The interesting thing about social media (Facebook, Twitter, blogs, Google, reddit) is that it’s fairly easy to push pseudoscientific beliefs. The first problem is that many people read the headlines, and never the underlying discussion. If it can be said in 140 characters, or a misleading infographic, many individuals will share that across the internet as a “fact”. So, if you see an claim that “Polio vaccines infected 98 million Americans with a cancer virus,” many people will immediately see that an accept it without much criticism.
Of course, this leads to a second problem. To refute this claim takes a lot more than 140 characters. The refutation is often complex, nuanced and highly scientific, and may take 2000 words or more to blast the claim into orbit. It’s highly emotional to claim a vaccine can cause cancer. On the other hand, to say it is not isn’t emotional–it’s coldly logical. And takes a lot of words.
And the third problem is that is that social media fallacies have multiple lives, so when someone reads one of these memes a year from now, they think “yeah, this is great information”, and pass it along as if it’s the Truth. Killing zombie memes are just as difficult as killing zombies in real life, or at least, on a TV show. Debunking these zombie memes is a full-time job. And, once it’s been debunked, we move back to the first problem again, again, and again.
The IARC, one of the intergovernmental agencies within the World Health Organization, is widely respected for their research into the causes of cancer. And with respect to glyphosate, the IARC concluded that:
There was limited evidence in humans for the carcinogenicity of glyphosate. Case-control studies of occupational exposure in the USA, Canada, and Sweden reported increased risks for non-Hodgkin lymphoma that persisted after adjustment for other pesticides.
The AHS cohort did not show a signifi cantly increased risk of non-Hodgkin lymphoma. In male CD-1 mice, glyphosate induced a positive trend in the incidence of a rare tumour, renal tubule carcinoma.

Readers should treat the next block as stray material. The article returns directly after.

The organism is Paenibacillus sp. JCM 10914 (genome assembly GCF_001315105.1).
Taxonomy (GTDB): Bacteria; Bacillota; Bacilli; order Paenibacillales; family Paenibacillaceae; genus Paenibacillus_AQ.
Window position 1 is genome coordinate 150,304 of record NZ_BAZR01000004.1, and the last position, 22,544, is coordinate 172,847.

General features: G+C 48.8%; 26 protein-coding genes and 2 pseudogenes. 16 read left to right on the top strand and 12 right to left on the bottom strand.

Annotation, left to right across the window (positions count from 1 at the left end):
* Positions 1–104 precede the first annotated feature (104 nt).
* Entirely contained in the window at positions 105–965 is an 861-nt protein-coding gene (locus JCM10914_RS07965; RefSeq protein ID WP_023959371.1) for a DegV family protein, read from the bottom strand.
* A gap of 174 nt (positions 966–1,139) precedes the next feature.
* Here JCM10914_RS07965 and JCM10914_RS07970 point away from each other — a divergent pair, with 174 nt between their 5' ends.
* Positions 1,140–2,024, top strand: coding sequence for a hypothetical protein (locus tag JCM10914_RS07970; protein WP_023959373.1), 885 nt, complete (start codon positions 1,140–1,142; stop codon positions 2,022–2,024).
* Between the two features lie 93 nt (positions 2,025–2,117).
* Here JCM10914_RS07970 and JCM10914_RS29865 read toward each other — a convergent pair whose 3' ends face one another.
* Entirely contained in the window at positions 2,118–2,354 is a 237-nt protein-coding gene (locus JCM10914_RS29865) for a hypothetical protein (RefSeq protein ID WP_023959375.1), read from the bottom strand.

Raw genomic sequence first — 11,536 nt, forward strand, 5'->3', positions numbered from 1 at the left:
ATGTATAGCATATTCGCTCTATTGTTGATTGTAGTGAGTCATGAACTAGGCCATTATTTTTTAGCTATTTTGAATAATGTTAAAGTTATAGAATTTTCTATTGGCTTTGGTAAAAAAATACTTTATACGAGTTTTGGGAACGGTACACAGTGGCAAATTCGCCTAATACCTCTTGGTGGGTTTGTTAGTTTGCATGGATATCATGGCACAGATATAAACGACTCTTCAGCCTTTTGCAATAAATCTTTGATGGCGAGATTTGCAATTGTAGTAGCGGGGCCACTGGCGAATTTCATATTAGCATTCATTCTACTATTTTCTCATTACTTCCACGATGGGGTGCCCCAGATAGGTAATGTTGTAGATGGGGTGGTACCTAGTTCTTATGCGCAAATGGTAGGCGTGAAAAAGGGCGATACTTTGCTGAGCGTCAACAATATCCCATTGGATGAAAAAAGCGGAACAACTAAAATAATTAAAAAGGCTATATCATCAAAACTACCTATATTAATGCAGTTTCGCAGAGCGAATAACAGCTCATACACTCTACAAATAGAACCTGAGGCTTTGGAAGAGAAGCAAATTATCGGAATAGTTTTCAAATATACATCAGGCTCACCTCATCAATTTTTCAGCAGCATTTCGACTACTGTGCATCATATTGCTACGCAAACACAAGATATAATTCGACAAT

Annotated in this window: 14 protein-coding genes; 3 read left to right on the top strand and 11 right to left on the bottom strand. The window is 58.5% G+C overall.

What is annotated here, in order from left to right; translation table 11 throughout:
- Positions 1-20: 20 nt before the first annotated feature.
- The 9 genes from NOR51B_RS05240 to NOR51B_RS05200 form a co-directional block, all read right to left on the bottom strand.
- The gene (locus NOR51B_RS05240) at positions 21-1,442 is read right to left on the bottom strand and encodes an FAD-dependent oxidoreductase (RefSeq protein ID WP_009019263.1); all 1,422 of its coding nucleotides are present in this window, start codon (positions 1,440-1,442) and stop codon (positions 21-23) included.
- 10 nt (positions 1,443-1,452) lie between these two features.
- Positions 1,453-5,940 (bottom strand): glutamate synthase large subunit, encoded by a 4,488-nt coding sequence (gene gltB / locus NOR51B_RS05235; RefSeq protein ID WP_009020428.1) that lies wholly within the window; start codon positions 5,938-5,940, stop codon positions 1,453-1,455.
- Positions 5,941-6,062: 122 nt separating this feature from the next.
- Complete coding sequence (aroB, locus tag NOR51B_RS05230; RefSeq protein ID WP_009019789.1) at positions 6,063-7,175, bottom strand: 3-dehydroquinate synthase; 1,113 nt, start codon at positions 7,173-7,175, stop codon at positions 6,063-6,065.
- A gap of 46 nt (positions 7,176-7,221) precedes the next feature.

A second study reported a positive trend for haemangiosarcoma in male mice. Glyphosate increased pancreatic islet-cell adenoma in male rats in two studies. A glyphosate formulation promoted skin tumours in an initiation-promotion study in mice. Glyphosate has been detected in the blood and urine of agricultural workers, indicating absorption.
Glyphosate and glyphosate formulations induced DNA and chromosomal damage in mammals, and in human and animal cells in vitro. One study reported increases in blood markers of chromosomal damage (micronuclei) in residents of several communities after spraying of glyphosate formulations.
The Working Group classified glyphosate as “probably carcinogenic to humans” (Group 2A).
Unfortunately, when the IARC made its decision two years ago, there was one major problem. According to an extensive article by Kate Kelland in Reuters, one of the members of the IARC’s study group looking at glyphosate knew of recently published data that showed no link between the weed killer and cancer. Aaron Blair, an epidemiologist from the US National Cancer Institute, never mentioned this new data to the study group examining whether glyphosate causes cancer. So the IARC made its decision without all of the available evidence.
Reuters obtained information that lead it to state that:
Previously unreported court documents reviewed by Reuters from an ongoing U.S. legal case against Monsanto show that Blair knew the unpublished research found no evidence of a link between glyphosate and cancer. In a sworn deposition given in March this year in connection with the case, Blair also said the data would have altered IARC’s analysis. He said it would have made it less likely that glyphosate would meet the agency’s criteria for being classed as “probably carcinogenic.”
The IARC acts in a manner that it appears to develop a scientific consensus about what may increase the risks of cancer. As I have mentioned many times, the scientific consensus is a powerful tool in providing us with the collective conclusions of top scientists in a field. However, this consensus must be based on evidence, not opinion or belief. And if a consensus is “proclaimed” without consideration of all of the high quality evidence, then it’s hard to put much value in it.
Now there wasn’t a grand conspiracy that blocked the IARC from considering this new evidence. Blair himself was a senior researcher on the study that showed no link between cancer and glyphosate. The reason the research wasn’t included was simple – the IARC only uses published data to come to its consensus about cancer risk, and Blair’s research could not be included in the discussion. This leads to increased transparency and reduces the risk of claims of “secret evidence” that may lead to accusations of bias.